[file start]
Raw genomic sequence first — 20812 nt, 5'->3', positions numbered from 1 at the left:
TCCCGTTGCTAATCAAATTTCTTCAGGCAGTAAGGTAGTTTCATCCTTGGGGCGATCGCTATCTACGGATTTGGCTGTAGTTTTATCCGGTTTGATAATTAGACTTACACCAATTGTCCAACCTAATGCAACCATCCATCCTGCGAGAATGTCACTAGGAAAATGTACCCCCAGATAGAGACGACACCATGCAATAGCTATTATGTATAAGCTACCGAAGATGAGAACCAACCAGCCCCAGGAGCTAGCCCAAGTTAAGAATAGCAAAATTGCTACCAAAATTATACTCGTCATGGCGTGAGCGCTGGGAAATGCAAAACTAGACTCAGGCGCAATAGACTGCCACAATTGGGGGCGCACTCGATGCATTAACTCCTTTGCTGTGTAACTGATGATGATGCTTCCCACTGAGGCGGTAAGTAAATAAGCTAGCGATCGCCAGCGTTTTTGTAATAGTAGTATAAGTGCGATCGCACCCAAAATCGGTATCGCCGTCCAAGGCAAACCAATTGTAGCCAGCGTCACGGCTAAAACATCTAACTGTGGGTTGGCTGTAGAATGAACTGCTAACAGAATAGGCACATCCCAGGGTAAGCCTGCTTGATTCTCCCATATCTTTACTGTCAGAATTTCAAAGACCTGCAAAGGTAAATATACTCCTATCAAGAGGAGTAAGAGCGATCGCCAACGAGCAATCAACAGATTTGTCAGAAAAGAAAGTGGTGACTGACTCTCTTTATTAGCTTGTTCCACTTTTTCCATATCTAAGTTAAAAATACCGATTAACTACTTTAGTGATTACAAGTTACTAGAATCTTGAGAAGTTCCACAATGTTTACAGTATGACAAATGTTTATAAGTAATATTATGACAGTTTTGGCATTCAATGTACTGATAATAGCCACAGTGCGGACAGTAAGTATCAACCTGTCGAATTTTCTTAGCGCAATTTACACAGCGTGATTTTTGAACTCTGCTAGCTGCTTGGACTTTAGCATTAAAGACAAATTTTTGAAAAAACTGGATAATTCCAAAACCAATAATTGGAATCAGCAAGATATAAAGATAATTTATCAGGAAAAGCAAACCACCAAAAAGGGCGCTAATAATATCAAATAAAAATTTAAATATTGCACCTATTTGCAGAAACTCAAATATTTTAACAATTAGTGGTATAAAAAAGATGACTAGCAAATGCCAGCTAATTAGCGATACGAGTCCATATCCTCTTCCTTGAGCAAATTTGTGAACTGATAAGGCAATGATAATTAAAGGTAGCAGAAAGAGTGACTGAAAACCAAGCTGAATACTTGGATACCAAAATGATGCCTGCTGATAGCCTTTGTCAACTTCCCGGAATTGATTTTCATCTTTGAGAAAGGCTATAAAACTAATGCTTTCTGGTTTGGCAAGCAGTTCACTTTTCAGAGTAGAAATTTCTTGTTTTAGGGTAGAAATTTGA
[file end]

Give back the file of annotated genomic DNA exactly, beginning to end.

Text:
Raw genomic sequence first — 20812 nt, 5'->3', positions numbered from 1 at the left:
TCCCGTTGCTAATCAAATTTCTTCAGGCAGTAAGGTAGTTTCATCCTTGGGGCGATCGCTATCTACGGATTTGGCTGTAGTTTTATCCGGTTTGATAATTAGACTTACACCAATTGTCCAACCTAATGCAACCATCCATCCTGCGAGAATGTCACTAGGAAAATGTACCCCCAGATAGAGACGACACCATGCAATAGCTATTATGTATAAGCTACCGAAGATGAGAACCAACCAGCCCCAGGAGCTAGCCCAAGTTAAGAATAGCAAAATTGCTACCAAAATTATACTCGTCATGGCGTGAGCGCTGGGAAATGCAAAACTAGACTCAGGCGCAATAGACTGCCACAATTGGGGGCGCACTCGATGCATTAACTCCTTTGCTGTGTAACTGATGATGATGCTTCCCACTGAGGCGGTAAGTAAATAAGCTAGCGATCGCCAGCGTTTTTGTAATAGTAGTATAAGTGCGATCGCACCCAAAATCGGTATCGCCGTCCAAGGCAAACCAATTGTAGCCAGCGTCACGGCTAAAACATCTAACTGTGGGTTGGCTGTAGAATGAACTGCTAACAGAATAGGCACATCCCAGGGTAAGCCTGCTTGATTCTCCCATATCTTTACTGTCAGAATTTCAAAGACCTGCAAAGGTAAATATACTCCTATCAAGAGGAGTAAGAGCGATCGCCAACGAGCAATCAACAGATTTGTCAGAAAAGAAAGTGGTGACTGACTCTCTTTATTAGCTTGTTCCACTTTTTCCATATCTAAGTTAAAAATACCGATTAACTACTTTAGTGATTACAAGTTACTAGAATCTTGAGAAGTTCCACAATGTTTACAGTATGACAAATGTTTATAAGTAATATTATGACAGTTTTGGCATTCAATGTACTGATAATAGCCACAGTGCGGACAGTAAGTATCAACCTGTCGAATTTTCTTAGCGCAATTTACACAGCGTGATTTTTGAACTCTGCTAGCTGCTTGGACTTTAGCATTAAAGACAAATTTTTGAAAAAACTGGATAATTCCAAAACCAATAATTGGAATCAGCAAGATATAAAGATAATTTATCAGGAAAAGCAAACCACCAAAAAGGGCGCTAATAATATCAAATAAAAATTTAAATATTGCACCTATTTGCAGAAACTCAAATATTTTAACAATTAGTGGTATAAAAAAGATGACTAGCAAATGCCAGCTAATTAGCGATACGAGTCCATATCCTCTTCCTTGAGCAAATTTGTGAACTGATAAGGCAATGATAATTAAAGGTAGCAGAAAGAGTGACTGAAAACCAAGCTGAATACTTGGATACCAAAATGATGCCTGCTGATAGCCTTTGTCAACTTCCCGGAATTGATTTTCATCTTTGAGAAAGGCTATAAAACTAATGCTTTCTGGTTTGGCAAGCAGTTCACTTTTCAGAGTAGAAATTTCTTGTTTTAGGGTAGAAATTTGA